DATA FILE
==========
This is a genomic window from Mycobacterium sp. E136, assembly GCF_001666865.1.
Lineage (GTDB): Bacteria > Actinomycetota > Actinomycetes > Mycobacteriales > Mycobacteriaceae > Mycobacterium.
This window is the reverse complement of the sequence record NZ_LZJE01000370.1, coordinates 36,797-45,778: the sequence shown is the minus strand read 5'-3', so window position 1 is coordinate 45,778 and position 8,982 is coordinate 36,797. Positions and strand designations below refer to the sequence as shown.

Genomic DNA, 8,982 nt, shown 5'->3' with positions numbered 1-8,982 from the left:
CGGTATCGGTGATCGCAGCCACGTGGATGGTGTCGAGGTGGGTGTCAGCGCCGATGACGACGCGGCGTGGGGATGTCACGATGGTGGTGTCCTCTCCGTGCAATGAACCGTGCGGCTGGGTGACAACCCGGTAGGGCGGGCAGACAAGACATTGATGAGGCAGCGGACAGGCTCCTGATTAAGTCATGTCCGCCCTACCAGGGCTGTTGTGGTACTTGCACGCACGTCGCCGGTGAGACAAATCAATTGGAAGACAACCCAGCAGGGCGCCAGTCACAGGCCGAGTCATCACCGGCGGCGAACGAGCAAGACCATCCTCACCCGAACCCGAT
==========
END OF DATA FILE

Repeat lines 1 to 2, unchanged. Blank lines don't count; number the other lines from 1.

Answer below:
This is a genomic window from Mycobacterium sp. E136, assembly GCF_001666865.1.
Lineage (GTDB): Bacteria > Actinomycetota > Actinomycetes > Mycobacteriales > Mycobacteriaceae > Mycobacterium.